New Delhi: More than 1.9 million children in India lost a parent or caregiver due to the COVID-19 pandemic, according to a modelling study of 20 countries published in The Lancet Child & Adolescent Health journal.
Globally, the number of children estimated to have experienced the death of a parent or caregiver as a result of COVID-19 has surged to more than 5.2 million, the researchers said.
Estimates of the numbers of children affected by COVID-19-associated orphanhood and caregiver death nearly doubled in the six months from May 1, 2021 through October 31, 2021 compared with the numbers after the first 14 months of the pandemic, they said.
Globally, the new study suggests, two out of three children orphaned from COVID-19 are adolescents aged 10 to 17 years.
“Sadly, as high as our estimates of orphanhood and caregiver deaths are, they are likely to be underestimates, and we expect these numbers to grow as more global data on COVID-19 deaths becomes available,” said Juliette Unwin, lead study author from Imperial College London, UK.
“Real-time updated data suggests the true totals reached 6.7 million children as of January 2022. While our current study looked at estimates through October 2021, the pandemic is still raging worldwide, which means COVID-19 related orphanhood will also continue to surge,” Unwin said.
The number of children affected in the 20 countries studied ranged from 2,400 in Germany to more than 1.9 million in India, the researchers said.
Calculations of estimated orphanhood cases per capita showed the highest rates were in Peru and South Africa, with 8 and 7 out of every 1,000 children affected, respectively, they said.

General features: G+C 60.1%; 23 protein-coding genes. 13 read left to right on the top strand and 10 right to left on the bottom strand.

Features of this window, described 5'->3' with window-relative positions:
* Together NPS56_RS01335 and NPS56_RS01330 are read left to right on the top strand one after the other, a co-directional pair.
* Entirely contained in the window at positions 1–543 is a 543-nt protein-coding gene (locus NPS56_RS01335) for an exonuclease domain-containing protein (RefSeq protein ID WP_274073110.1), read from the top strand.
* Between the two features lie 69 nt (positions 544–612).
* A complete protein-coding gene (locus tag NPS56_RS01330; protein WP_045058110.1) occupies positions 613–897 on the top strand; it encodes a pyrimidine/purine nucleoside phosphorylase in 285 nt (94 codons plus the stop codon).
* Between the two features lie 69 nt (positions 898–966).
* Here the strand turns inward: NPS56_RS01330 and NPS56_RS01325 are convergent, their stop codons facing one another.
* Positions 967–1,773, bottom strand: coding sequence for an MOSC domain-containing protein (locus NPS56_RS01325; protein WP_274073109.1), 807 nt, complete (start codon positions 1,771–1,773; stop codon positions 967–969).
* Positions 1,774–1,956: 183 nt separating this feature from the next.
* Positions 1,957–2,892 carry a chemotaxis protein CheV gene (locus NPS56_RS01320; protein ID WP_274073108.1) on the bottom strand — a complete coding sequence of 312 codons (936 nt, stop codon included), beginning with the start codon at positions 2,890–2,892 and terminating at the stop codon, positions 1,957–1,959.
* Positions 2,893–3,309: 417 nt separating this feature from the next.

The study found that in all countries, more than three times as many children experienced the death of a father than losing a mother.
Adolescents accounted for a far greater proportion of those orphaned than younger children in all countries, according to the findings.
We estimate that for every person reported to have died as a result of the COVID-19 pandemic, one child is left orphaned or loses a caregiver,” said study lead author Susan Hillis, who worked on the study at the US Centers for Disease Control and Prevention (CDC).
“That is the equivalent of one child every six seconds facing a heightened risk of lifelong adversity unless given appropriate support in time, said Hillis, adding that support for orphaned children must be immediately integrated into every national COVID-19 response plan.
However, the research authors noted some limitations in the study.
Most notably, they said, the estimates are generated by mathematical modelling and cannot measure actual numbers of children affected by a parent or caregiver’s death.
Future pandemic responses should include surveillance systems to monitor the numbers of children affected for every parental and caregiver death, the researchers said.
This can be used to track needs for services and provide referral platforms that help point families towards appropriate support, they added.